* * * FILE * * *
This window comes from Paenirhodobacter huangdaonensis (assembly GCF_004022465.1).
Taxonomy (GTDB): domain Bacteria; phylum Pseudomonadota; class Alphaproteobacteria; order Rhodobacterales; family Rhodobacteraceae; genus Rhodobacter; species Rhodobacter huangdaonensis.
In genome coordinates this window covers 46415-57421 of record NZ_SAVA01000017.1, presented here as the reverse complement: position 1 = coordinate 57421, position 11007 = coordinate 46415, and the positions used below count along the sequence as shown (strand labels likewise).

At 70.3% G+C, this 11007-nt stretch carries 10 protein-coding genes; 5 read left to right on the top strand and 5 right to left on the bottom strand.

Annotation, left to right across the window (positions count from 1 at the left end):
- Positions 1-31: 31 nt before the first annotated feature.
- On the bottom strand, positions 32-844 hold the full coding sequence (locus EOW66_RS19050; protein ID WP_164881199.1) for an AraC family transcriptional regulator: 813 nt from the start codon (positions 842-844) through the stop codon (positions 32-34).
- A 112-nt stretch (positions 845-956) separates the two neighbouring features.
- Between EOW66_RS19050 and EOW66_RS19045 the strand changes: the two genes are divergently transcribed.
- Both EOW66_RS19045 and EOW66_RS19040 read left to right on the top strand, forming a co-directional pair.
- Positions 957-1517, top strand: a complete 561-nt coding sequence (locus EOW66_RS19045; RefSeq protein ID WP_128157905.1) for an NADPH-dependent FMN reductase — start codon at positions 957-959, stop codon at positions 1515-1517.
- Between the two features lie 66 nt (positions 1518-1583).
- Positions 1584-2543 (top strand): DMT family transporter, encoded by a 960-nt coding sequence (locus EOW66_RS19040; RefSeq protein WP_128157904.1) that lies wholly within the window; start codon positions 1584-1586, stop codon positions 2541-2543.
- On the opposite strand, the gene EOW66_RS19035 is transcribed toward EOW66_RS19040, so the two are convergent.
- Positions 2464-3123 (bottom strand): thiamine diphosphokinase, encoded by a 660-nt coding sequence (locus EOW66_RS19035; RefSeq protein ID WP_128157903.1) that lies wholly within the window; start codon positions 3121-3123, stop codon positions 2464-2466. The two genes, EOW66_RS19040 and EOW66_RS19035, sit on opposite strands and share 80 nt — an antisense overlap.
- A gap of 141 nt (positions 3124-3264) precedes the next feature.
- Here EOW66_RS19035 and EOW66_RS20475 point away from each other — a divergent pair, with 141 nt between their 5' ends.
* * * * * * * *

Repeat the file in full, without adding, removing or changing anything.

This window comes from Paenirhodobacter huangdaonensis (assembly GCF_004022465.1).
Taxonomy (GTDB): domain Bacteria; phylum Pseudomonadota; class Alphaproteobacteria; order Rhodobacterales; family Rhodobacteraceae; genus Rhodobacter; species Rhodobacter huangdaonensis.
In genome coordinates this window covers 46415-57421 of record NZ_SAVA01000017.1, presented here as the reverse complement: position 1 = coordinate 57421, position 11007 = coordinate 46415, and the positions used below count along the sequence as shown (strand labels likewise).

At 70.3% G+C, this 11007-nt stretch carries 10 protein-coding genes; 5 read left to right on the top strand and 5 right to left on the bottom strand.

Annotation, left to right across the window (positions count from 1 at the left end):
- Positions 1-31: 31 nt before the first annotated feature.
- On the bottom strand, positions 32-844 hold the full coding sequence (locus EOW66_RS19050; protein ID WP_164881199.1) for an AraC family transcriptional regulator: 813 nt from the start codon (positions 842-844) through the stop codon (positions 32-34).
- A 112-nt stretch (positions 845-956) separates the two neighbouring features.
- Between EOW66_RS19050 and EOW66_RS19045 the strand changes: the two genes are divergently transcribed.
- Both EOW66_RS19045 and EOW66_RS19040 read left to right on the top strand, forming a co-directional pair.
- Positions 957-1517, top strand: a complete 561-nt coding sequence (locus EOW66_RS19045; RefSeq protein ID WP_128157905.1) for an NADPH-dependent FMN reductase — start codon at positions 957-959, stop codon at positions 1515-1517.
- Between the two features lie 66 nt (positions 1518-1583).
- Positions 1584-2543 (top strand): DMT family transporter, encoded by a 960-nt coding sequence (locus EOW66_RS19040; RefSeq protein WP_128157904.1) that lies wholly within the window; start codon positions 1584-1586, stop codon positions 2541-2543.
- On the opposite strand, the gene EOW66_RS19035 is transcribed toward EOW66_RS19040, so the two are convergent.
- Positions 2464-3123 (bottom strand): thiamine diphosphokinase, encoded by a 660-nt coding sequence (locus EOW66_RS19035; RefSeq protein ID WP_128157903.1) that lies wholly within the window; start codon positions 3121-3123, stop codon positions 2464-2466. The two genes, EOW66_RS19040 and EOW66_RS19035, sit on opposite strands and share 80 nt — an antisense overlap.
- A gap of 141 nt (positions 3124-3264) precedes the next feature.
- Here EOW66_RS19035 and EOW66_RS20475 point away from each other — a divergent pair, with 141 nt between their 5' ends.